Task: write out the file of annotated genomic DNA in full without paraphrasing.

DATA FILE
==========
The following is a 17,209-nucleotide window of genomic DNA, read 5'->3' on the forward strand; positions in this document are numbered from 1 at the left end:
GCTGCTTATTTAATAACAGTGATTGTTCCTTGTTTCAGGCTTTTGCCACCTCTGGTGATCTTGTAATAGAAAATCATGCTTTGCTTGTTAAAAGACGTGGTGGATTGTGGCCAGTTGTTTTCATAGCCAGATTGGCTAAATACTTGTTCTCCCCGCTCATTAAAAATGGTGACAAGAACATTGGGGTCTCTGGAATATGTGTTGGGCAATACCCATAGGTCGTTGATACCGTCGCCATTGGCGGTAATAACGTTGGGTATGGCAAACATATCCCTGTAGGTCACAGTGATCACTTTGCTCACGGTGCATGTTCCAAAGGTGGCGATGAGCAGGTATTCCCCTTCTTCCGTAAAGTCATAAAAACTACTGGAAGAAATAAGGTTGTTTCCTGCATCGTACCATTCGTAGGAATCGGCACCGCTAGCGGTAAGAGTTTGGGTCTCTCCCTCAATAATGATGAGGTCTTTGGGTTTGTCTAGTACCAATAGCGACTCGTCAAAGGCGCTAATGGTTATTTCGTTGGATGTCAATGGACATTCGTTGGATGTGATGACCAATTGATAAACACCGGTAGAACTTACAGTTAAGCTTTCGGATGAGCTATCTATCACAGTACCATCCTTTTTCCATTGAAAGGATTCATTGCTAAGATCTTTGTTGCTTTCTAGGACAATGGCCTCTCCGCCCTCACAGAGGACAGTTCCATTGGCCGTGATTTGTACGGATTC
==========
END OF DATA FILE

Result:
The following is a 17,209-nucleotide window of genomic DNA, read 5'->3' on the forward strand; positions in this document are numbered from 1 at the left end:
GCTGCTTATTTAATAACAGTGATTGTTCCTTGTTTCAGGCTTTTGCCACCTCTGGTGATCTTGTAATAGAAAATCATGCTTTGCTTGTTAAAAGACGTGGTGGATTGTGGCCAGTTGTTTTCATAGCCAGATTGGCTAAATACTTGTTCTCCCCGCTCATTAAAAATGGTGACAAGAACATTGGGGTCTCTGGAATATGTGTTGGGCAATACCCATAGGTCGTTGATACCGTCGCCATTGGCGGTAATAACGTTGGGTATGGCAAACATATCCCTGTAGGTCACAGTGATCACTTTGCTCACGGTGCATGTTCCAAAGGTGGCGATGAGCAGGTATTCCCCTTCTTCCGTAAAGTCATAAAAACTACTGGAAGAAATAAGGTTGTTTCCTGCATCGTACCATTCGTAGGAATCGGCACCGCTAGCGGTAAGAGTTTGGGTCTCTCCCTCAATAATGATGAGGTCTTTGGGTTTGTCTAGTACCAATAGCGACTCGTCAAAGGCGCTAATGGTTATTTCGTTGGATGTCAATGGACATTCGTTGGATGTGATGACCAATTGATAAACACCGGTAGAACTTACAGTTAAGCTTTCGGATGAGCTATCTATCACAGTACCATCCTTTTTCCATTGAAAGGATTCATTGCTAAGATCTTTGTTGCTTTCTAGGACAATGGCCTCTCCGCCCTCACAGAGGACAGTTCCATTGGCCGTGATTTGTACGGATTC